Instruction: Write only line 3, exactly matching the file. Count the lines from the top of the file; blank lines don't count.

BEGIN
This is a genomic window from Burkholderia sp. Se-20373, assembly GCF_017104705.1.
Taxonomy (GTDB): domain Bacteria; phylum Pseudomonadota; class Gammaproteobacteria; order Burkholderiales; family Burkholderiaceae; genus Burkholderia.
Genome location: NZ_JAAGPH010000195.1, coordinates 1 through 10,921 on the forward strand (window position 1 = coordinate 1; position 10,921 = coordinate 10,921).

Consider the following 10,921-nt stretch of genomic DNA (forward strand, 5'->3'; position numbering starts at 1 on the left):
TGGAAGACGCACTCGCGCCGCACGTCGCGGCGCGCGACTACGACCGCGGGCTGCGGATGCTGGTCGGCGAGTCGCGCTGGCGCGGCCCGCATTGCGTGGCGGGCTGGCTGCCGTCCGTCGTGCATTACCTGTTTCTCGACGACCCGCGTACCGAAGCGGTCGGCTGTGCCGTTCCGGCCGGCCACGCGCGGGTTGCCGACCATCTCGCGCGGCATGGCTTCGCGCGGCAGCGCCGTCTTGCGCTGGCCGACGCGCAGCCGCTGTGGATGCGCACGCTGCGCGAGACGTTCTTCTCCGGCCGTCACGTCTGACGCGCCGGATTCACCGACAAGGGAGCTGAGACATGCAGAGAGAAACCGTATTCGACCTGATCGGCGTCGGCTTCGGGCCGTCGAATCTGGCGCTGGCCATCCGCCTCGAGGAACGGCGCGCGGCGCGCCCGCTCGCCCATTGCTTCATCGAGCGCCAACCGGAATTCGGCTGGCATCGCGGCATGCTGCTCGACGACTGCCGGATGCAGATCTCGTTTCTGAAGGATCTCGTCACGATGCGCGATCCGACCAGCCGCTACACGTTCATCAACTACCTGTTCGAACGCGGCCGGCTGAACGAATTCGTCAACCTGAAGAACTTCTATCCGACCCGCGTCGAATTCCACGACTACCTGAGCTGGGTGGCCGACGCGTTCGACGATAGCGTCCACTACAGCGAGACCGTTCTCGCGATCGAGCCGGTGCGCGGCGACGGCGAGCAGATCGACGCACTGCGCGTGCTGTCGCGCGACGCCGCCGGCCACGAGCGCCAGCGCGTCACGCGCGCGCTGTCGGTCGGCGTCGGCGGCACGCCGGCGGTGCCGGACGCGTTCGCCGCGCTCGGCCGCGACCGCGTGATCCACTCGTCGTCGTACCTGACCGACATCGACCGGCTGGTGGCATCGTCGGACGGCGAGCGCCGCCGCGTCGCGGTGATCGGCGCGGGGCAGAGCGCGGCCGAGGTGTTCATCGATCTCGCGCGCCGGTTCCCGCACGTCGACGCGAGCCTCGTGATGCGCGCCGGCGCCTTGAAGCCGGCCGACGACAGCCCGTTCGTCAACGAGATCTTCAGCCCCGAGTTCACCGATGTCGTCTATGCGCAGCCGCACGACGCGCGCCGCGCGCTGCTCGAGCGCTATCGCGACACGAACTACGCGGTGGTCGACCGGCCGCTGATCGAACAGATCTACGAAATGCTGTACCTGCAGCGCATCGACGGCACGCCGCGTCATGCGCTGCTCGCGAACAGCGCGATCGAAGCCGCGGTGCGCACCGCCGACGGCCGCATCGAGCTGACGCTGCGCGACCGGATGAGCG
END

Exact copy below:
Genome location: NZ_JAAGPH010000195.1, coordinates 1 through 10,921 on the forward strand (window position 1 = coordinate 1; position 10,921 = coordinate 10,921).